The extraordinary colourful fabric I used to make this self-draft kimono was found in my local fabric shop. It's lawn cotton and I think is by Peter Horton Fabrics, however I there is no imprint on the selvedge and I can't find it on the Peter Horton Fabrics website. The pattern looks very much like Liberty's iconic Bauhaus furnishing fabric designed in 1972 by Collier Campbell.
Both this and Collier Campbell's fabric are undoubtedly influenced by Gunta Stölzl's complex tapestry Schlitzgobelin Rot-Grün (Red-Green Slit Tapestry). Stölzl was a German textile artist who played a fundamental role in the development of the Bauhaus school’s weaving workshop. She was head of the faculty from 1925-1931 and developed it to become one of the school’s most successful facilities. Stölzl applied ideas from modern art and mathematics to her practice and set a precedent for industrial weaving and dyeing in the late 1920s.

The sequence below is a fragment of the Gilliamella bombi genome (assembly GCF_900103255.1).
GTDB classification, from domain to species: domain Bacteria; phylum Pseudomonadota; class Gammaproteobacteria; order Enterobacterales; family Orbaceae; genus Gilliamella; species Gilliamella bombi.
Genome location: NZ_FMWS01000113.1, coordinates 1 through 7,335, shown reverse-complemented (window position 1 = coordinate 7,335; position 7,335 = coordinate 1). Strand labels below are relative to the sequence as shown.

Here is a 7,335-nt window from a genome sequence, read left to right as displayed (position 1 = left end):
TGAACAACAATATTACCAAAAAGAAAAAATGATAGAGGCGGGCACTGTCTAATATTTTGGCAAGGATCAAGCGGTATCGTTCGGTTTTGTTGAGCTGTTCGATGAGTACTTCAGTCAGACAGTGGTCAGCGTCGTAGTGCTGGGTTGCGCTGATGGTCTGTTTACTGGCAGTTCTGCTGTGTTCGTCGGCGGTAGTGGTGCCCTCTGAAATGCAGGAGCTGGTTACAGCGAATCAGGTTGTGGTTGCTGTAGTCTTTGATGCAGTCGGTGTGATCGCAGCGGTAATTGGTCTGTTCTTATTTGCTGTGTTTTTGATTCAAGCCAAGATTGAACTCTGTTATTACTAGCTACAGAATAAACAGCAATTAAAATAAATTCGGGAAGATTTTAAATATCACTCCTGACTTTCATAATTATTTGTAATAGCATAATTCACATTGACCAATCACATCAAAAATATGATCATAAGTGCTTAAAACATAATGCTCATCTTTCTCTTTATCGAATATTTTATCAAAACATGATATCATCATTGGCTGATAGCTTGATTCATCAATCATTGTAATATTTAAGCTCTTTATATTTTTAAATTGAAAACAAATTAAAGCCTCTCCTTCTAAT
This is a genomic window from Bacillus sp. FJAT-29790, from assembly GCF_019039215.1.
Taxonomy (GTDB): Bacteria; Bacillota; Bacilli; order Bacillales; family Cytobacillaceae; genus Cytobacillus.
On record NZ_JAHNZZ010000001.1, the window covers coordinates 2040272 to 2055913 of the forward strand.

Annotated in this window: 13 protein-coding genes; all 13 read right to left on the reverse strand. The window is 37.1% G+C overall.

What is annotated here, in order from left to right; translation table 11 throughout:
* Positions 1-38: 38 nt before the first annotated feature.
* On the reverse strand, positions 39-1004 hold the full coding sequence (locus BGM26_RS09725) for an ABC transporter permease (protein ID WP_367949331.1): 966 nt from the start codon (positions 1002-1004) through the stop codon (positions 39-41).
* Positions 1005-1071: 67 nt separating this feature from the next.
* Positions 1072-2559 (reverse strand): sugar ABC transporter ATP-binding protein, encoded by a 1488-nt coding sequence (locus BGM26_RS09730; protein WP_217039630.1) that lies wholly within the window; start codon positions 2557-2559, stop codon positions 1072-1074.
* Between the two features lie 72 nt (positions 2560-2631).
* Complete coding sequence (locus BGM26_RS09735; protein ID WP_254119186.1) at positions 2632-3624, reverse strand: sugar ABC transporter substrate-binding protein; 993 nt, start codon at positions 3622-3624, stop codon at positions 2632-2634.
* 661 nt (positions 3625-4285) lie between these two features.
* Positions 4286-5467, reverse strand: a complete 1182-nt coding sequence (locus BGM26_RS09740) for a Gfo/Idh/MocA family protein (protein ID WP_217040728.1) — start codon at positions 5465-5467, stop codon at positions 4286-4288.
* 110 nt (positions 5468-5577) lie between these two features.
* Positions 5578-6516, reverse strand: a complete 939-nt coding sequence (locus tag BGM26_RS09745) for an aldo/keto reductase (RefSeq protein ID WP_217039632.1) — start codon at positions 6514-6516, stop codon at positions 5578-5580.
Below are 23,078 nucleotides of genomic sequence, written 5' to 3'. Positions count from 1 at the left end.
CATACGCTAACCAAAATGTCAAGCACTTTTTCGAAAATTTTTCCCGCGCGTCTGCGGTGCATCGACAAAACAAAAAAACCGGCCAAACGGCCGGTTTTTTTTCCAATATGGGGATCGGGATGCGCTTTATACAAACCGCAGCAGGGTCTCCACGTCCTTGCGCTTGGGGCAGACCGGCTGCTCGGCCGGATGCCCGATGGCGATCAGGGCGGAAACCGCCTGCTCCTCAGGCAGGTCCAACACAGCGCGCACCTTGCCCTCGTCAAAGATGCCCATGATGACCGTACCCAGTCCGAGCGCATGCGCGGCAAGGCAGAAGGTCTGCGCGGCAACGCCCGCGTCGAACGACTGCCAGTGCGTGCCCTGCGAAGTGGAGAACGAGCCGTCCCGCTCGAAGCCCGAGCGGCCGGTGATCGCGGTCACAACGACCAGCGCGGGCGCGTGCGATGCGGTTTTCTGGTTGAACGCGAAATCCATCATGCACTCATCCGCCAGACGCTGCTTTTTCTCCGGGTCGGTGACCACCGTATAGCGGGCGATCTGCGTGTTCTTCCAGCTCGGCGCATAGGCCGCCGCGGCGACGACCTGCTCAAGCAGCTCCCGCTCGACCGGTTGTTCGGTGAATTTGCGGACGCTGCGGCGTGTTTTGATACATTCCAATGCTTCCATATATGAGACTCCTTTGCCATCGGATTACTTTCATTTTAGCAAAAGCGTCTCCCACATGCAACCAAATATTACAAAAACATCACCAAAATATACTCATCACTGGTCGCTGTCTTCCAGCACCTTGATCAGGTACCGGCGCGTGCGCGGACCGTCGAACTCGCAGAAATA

|Bauhaus Women by Ulrike Müller|
|Gunta Stölzl 1897-1983|
|Stölzl drafted a great many sketches in preparation for |
her weaving, tapestries and wall hangings
My simple kimono pattern is self-drafted by measuring and tracing around a favourite well worn and washed H&M kimono.
Pinterest has dozens of simple self-draft kimono pins (some of which claim to take 30 minutes to make) which are useful as a guide, but I found this Madebyaya video most instructive.
The border panel is cut from patched together pieces of Japanese indigo cotton fabric, left over from making this Gather One-Piece dress.
My finished kimono cover-up is simple, colourful and a perfectly clashes with all my printed dresses.